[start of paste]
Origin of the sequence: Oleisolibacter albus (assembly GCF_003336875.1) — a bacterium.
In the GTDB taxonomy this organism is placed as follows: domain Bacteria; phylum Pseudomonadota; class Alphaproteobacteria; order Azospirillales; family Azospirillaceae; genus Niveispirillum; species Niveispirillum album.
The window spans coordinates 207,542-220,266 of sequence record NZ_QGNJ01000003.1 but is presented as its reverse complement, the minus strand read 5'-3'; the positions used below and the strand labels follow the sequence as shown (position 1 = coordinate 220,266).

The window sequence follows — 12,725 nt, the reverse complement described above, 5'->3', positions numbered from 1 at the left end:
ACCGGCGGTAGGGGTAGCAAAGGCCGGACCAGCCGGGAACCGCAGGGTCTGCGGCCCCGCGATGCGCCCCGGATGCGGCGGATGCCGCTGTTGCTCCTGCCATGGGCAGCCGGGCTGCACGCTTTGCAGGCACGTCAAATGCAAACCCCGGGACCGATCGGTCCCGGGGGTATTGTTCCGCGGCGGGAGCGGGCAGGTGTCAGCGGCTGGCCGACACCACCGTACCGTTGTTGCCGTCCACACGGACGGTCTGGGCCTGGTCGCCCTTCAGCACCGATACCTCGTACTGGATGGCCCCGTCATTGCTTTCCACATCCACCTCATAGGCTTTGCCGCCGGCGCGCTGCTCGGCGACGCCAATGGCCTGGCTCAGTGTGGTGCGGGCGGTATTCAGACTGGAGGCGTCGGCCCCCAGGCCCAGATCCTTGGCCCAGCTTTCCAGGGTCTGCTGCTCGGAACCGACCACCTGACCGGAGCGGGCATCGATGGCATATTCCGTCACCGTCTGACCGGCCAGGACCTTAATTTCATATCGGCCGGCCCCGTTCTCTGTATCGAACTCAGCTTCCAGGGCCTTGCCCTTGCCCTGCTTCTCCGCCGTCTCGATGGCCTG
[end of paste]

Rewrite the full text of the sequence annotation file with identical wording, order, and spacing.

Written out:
Origin of the sequence: Oleisolibacter albus (assembly GCF_003336875.1) — a bacterium.
In the GTDB taxonomy this organism is placed as follows: domain Bacteria; phylum Pseudomonadota; class Alphaproteobacteria; order Azospirillales; family Azospirillaceae; genus Niveispirillum; species Niveispirillum album.
The window spans coordinates 207,542-220,266 of sequence record NZ_QGNJ01000003.1 but is presented as its reverse complement, the minus strand read 5'-3'; the positions used below and the strand labels follow the sequence as shown (position 1 = coordinate 220,266).

The window sequence follows — 12,725 nt, the reverse complement described above, 5'->3', positions numbered from 1 at the left end:
ACCGGCGGTAGGGGTAGCAAAGGCCGGACCAGCCGGGAACCGCAGGGTCTGCGGCCCCGCGATGCGCCCCGGATGCGGCGGATGCCGCTGTTGCTCCTGCCATGGGCAGCCGGGCTGCACGCTTTGCAGGCACGTCAAATGCAAACCCCGGGACCGATCGGTCCCGGGGGTATTGTTCCGCGGCGGGAGCGGGCAGGTGTCAGCGGCTGGCCGACACCACCGTACCGTTGTTGCCGTCCACACGGACGGTCTGGGCCTGGTCGCCCTTCAGCACCGATACCTCGTACTGGATGGCCCCGTCATTGCTTTCCACATCCACCTCATAGGCTTTGCCGCCGGCGCGCTGCTCGGCGACGCCAATGGCCTGGCTCAGTGTGGTGCGGGCGGTATTCAGACTGGAGGCGTCGGCCCCCAGGCCCAGATCCTTGGCCCAGCTTTCCAGGGTCTGCTGCTCGGAACCGACCACCTGACCGGAGCGGGCATCGATGGCATATTCCGTCACCGTCTGACCGGCCAGGACCTTAATTTCATATCGGCCGGCCCCGTTCTCTGTATCGAACTCAGCTTCCAGGGCCTTGCCCTTGCCCTGCTTCTCCGCCGTCTCGATGGCCTG